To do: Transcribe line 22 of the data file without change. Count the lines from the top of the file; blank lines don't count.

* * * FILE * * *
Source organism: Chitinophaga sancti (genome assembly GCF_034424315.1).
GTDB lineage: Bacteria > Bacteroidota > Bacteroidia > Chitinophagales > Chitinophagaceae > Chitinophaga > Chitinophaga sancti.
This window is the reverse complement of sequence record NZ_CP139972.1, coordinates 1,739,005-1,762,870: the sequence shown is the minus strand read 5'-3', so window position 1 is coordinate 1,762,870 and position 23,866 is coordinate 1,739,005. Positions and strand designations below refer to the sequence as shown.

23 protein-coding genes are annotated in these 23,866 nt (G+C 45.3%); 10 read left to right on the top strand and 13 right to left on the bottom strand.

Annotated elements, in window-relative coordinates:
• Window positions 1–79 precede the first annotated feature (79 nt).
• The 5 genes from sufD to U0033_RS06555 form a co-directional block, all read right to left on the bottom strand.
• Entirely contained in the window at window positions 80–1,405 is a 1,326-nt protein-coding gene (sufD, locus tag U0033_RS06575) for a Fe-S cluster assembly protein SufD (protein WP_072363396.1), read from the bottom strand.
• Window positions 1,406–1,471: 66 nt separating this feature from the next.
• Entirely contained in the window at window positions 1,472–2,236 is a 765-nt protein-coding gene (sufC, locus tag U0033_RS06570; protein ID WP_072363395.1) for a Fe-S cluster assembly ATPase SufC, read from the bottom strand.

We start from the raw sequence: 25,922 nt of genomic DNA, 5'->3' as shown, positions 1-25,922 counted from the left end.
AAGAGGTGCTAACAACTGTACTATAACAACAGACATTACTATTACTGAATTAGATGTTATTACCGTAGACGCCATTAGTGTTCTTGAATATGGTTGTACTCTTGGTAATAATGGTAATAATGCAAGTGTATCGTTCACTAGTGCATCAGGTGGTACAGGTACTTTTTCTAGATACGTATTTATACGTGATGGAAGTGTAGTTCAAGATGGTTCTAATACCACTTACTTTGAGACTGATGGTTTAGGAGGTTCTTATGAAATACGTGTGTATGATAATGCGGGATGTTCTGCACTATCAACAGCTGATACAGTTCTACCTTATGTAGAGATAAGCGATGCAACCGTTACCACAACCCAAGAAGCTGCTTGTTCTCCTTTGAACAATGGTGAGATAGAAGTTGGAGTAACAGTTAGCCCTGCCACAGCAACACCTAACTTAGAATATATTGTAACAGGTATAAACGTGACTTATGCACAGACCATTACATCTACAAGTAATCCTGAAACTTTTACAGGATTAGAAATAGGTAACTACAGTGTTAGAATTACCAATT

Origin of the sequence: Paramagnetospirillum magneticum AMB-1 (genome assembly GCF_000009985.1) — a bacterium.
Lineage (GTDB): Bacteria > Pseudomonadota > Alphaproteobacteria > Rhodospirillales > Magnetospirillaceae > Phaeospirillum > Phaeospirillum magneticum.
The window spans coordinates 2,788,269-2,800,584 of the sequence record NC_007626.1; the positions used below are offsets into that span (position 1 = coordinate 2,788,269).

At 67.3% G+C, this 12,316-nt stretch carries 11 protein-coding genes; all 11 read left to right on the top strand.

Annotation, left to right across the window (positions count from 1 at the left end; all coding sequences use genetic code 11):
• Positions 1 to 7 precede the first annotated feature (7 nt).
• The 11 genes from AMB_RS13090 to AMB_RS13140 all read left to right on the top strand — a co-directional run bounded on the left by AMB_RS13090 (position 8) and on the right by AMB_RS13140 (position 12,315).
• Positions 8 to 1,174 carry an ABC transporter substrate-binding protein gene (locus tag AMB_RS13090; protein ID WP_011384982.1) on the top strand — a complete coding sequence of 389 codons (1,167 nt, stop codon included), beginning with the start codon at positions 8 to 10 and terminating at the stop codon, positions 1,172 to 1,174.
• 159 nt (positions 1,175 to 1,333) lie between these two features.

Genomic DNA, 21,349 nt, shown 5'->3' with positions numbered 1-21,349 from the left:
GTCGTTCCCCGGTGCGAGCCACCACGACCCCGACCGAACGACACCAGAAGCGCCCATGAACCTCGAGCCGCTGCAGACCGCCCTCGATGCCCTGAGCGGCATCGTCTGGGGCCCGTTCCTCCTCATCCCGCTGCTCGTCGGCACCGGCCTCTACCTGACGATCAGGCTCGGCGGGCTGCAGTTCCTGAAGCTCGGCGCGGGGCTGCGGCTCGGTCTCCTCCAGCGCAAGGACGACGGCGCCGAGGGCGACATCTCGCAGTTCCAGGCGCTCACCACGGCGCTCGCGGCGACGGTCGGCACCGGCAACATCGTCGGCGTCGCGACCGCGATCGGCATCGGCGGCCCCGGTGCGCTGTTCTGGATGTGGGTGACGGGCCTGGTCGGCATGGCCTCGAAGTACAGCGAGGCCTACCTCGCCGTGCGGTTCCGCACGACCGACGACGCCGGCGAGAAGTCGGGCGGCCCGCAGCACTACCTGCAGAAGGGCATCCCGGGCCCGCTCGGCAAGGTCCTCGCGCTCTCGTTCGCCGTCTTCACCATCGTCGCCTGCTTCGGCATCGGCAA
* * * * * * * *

Genomic DNA, 21,349 nt, shown 5'->3' with positions numbered 1-21,349 from the left: